Wuthering Heights Essay on Chapters 3 4 and 5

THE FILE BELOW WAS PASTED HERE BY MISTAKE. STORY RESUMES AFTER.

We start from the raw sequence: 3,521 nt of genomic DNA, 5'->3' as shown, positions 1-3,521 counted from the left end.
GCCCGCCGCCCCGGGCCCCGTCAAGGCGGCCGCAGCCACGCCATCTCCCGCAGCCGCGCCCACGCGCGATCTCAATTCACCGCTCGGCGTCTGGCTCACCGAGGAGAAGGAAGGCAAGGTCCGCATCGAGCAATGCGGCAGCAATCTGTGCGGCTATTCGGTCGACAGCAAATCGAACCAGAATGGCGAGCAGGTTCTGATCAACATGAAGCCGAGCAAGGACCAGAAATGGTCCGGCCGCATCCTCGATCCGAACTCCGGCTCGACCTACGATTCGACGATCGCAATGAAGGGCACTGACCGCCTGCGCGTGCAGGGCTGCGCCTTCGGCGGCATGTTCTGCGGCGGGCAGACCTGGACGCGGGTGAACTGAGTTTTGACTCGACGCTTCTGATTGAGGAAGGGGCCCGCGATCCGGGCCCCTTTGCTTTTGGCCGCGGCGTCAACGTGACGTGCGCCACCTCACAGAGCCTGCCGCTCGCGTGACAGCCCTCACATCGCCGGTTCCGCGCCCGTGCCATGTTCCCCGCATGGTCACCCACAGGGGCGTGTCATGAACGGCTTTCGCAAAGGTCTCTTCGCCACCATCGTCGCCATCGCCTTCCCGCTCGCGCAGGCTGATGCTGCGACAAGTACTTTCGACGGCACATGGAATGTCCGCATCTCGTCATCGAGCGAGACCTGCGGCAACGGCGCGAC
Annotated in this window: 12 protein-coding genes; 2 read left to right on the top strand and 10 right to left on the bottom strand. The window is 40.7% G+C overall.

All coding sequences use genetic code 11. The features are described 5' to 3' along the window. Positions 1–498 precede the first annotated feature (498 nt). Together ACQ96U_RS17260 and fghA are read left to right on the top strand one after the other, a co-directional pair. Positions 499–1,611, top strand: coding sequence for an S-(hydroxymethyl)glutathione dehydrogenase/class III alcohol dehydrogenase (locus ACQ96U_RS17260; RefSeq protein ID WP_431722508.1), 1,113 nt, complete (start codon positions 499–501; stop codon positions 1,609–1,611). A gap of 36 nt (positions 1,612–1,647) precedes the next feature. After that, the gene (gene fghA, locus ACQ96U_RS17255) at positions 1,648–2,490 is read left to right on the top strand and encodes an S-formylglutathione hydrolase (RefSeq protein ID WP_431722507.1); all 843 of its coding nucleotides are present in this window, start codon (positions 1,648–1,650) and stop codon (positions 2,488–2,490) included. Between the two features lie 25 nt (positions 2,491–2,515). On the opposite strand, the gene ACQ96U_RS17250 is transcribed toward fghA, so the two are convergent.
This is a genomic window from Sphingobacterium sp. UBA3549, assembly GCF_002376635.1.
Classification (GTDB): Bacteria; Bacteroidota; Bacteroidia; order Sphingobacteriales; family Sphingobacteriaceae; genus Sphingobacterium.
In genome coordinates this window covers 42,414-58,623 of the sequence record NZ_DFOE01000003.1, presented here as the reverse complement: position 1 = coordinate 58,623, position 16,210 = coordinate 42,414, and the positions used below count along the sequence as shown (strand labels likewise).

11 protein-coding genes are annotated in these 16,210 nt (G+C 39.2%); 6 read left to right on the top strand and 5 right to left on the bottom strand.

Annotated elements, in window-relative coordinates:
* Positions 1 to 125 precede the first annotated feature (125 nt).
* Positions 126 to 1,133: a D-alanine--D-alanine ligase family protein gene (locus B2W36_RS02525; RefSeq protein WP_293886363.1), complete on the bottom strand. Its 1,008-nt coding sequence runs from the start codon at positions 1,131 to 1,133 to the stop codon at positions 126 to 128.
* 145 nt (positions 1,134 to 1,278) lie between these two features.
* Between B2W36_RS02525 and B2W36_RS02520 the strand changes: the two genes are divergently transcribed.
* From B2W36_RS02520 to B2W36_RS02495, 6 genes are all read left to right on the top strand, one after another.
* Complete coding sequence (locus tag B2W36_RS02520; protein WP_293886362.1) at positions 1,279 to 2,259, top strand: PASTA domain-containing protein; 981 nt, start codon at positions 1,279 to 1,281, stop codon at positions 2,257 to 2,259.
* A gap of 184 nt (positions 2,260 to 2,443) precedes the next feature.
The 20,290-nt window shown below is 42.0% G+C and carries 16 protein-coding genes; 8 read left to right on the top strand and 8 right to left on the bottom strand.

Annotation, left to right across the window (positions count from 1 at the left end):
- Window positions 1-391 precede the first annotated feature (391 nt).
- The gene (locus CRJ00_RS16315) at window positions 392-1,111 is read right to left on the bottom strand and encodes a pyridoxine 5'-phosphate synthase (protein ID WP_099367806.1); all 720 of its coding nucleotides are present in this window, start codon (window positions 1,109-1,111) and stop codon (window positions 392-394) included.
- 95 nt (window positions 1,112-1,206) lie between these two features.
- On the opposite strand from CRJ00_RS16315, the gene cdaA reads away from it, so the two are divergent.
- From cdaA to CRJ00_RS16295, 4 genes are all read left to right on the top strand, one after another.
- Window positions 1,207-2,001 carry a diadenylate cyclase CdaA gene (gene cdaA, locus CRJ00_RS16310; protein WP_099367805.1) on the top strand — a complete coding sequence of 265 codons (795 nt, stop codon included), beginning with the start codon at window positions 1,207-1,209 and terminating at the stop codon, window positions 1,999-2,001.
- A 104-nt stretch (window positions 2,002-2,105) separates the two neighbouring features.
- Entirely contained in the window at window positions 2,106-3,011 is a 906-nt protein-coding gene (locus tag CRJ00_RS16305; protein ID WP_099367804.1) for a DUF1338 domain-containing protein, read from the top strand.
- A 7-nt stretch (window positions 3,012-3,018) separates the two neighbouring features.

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Chapters 3, 4 and 5 Chapter 3 1. What does Catherine Earnshaw’s diary add to the narrative? Catherine Earnshaw’s diary adds to the narrative a complex, interlocking structure of this text. Catherine’s diary s described by Lockwood as a commentary, written in the margins of Branderham’s sermon. The diary allows for Wuthering Heights to be read as a parable, in that it is Lockwood’s narration of a story which is adjacent to the mysterious events which he is trying to understand. 2. How is the extent of Heathcliff’s anguish revealed when he hears of Lockwood’s dream? Heathcliff’s anguish is revealed to a large extent when he hears of Lockwood’s dream. This is through detailed description of his body language; ‘crushing his nails into his palms, and grinding his teeth to subdue the maxillary convulsions’. Although Heathcliff is attempting to suppress his distress, it is clear that he is so since ‘convulsions’ are a sudden violent movement of the body, which he is so evidently trying to hide with great desperation. He ‘struggled to vanquish an excess of violent emotion’ and thus puts his candle light down to hide his pain. It is further evident that Heathcliff attempts to hide his anguish when he waits till the lights are out to dry his eyes, ‘by the motion of his shadow’s arm, dashing a tear from his eyes’. As soon as Lockwood is gone, or so he believes, Heathcliff cannot help but release ‘into an uncontrollable passion of tears’. 3. Identify the gothic elements in this chapter. How is the suspense built up in this chapter? Suspense is immediately built up in this chapter through introducing the reader to a room at the top of the house, which Zillah confides, is both secret and forbidden. Lockwood is told Heathcliff has ‘an odd notion about the chamber’ and this initial description of setting foreshadows the later gothic events while
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